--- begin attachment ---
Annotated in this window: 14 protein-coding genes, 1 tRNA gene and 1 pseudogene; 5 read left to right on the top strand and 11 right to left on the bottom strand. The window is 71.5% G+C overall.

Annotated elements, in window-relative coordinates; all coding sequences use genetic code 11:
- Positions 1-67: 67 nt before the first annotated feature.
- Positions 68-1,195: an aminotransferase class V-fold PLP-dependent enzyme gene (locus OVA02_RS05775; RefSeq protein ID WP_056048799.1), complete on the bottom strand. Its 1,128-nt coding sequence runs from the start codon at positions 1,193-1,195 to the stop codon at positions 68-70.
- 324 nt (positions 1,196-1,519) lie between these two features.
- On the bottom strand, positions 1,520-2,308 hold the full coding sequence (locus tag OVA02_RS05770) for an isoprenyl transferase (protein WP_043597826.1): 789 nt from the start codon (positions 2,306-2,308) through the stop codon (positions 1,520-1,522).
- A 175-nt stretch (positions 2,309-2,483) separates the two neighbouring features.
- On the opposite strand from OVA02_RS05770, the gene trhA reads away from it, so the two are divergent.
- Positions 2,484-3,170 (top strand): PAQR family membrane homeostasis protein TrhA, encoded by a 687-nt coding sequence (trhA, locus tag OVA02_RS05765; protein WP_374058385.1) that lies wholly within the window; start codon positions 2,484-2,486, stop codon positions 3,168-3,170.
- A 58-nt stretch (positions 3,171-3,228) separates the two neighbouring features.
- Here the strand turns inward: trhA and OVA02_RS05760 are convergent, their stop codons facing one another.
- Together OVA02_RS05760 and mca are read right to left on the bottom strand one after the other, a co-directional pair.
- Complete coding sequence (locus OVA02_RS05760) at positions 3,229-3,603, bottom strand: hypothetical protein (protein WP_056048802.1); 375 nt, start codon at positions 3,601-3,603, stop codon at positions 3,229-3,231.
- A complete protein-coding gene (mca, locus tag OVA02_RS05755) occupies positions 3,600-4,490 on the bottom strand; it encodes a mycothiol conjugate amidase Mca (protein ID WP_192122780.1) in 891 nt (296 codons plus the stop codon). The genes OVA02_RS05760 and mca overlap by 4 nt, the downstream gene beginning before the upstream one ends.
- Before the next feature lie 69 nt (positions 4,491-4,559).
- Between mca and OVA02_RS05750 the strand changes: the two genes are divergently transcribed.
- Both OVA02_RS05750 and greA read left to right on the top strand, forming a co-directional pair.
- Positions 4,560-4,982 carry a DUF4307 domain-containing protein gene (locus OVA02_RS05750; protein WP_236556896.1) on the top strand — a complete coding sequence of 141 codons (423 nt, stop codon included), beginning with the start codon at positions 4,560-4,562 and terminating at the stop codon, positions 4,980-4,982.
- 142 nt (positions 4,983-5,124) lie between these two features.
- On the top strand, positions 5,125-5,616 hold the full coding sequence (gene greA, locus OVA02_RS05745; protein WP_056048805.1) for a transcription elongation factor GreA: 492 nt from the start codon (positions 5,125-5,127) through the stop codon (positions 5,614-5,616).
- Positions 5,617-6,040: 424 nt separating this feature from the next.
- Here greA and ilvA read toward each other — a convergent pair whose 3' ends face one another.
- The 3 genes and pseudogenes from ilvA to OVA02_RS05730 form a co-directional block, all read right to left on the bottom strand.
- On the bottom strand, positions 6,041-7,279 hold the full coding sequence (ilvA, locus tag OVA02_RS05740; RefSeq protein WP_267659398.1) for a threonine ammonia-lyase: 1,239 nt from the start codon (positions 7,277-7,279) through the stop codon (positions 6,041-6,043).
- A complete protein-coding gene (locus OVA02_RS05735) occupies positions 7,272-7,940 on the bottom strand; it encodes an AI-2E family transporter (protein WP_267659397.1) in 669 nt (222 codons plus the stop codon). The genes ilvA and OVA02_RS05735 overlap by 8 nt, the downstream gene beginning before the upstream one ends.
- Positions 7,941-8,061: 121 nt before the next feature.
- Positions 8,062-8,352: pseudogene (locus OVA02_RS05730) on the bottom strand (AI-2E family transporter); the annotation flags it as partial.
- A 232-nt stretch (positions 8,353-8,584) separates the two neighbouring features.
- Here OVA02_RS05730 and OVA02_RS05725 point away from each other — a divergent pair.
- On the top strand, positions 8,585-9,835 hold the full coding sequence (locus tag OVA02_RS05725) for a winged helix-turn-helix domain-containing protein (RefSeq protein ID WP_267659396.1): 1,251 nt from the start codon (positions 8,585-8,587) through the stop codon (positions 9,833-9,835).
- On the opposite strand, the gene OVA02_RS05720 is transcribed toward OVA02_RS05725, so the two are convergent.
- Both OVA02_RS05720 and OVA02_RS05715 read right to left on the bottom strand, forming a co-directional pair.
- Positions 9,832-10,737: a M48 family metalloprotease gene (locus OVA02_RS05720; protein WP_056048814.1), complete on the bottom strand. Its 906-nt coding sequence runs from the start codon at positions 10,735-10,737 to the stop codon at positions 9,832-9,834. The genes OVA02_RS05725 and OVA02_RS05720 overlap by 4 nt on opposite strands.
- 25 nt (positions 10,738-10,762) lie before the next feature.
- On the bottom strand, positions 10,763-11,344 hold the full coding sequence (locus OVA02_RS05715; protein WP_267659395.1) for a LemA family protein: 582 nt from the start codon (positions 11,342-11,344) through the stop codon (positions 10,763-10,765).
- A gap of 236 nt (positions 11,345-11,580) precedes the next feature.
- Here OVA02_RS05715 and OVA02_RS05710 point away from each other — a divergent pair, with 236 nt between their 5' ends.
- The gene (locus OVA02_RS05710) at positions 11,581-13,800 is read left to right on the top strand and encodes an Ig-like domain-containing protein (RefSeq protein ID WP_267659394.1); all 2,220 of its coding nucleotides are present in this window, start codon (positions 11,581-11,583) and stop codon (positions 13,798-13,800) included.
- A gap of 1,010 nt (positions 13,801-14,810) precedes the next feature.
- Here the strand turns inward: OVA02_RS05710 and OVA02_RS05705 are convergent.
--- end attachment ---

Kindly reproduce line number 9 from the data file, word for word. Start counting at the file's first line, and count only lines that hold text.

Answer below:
- Positions 2,484-3,170 (top strand): PAQR family membrane homeostasis protein TrhA, encoded by a 687-nt coding sequence (trhA, locus tag OVA02_RS05765; protein WP_374058385.1) that lies wholly within the window; start codon positions 2,484-2,486, stop codon positions 3,168-3,170.